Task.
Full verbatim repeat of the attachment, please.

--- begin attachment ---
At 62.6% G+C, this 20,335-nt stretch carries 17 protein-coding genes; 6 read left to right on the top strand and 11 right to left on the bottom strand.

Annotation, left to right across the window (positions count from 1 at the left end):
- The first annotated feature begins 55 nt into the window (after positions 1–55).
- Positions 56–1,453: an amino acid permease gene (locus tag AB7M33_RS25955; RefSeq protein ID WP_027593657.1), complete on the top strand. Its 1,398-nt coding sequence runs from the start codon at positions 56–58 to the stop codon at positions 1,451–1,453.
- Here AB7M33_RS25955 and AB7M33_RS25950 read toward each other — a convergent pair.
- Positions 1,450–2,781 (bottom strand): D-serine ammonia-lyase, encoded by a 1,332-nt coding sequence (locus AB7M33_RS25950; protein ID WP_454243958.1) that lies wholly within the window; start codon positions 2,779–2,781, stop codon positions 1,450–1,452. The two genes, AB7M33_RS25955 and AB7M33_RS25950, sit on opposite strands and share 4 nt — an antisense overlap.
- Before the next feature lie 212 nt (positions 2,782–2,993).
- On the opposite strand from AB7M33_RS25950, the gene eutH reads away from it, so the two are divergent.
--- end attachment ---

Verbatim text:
At 62.6% G+C, this 20,335-nt stretch carries 17 protein-coding genes; 6 read left to right on the top strand and 11 right to left on the bottom strand.

Annotation, left to right across the window (positions count from 1 at the left end):
- The first annotated feature begins 55 nt into the window (after positions 1–55).
- Positions 56–1,453: an amino acid permease gene (locus tag AB7M33_RS25955; RefSeq protein ID WP_027593657.1), complete on the top strand. Its 1,398-nt coding sequence runs from the start codon at positions 56–58 to the stop codon at positions 1,451–1,453.
- Here AB7M33_RS25955 and AB7M33_RS25950 read toward each other — a convergent pair.
- Positions 1,450–2,781 (bottom strand): D-serine ammonia-lyase, encoded by a 1,332-nt coding sequence (locus AB7M33_RS25950; protein ID WP_454243958.1) that lies wholly within the window; start codon positions 2,779–2,781, stop codon positions 1,450–1,452. The two genes, AB7M33_RS25955 and AB7M33_RS25950, sit on opposite strands and share 4 nt — an antisense overlap.
- Before the next feature lie 212 nt (positions 2,782–2,993).
- On the opposite strand from AB7M33_RS25950, the gene eutH reads away from it, so the two are divergent.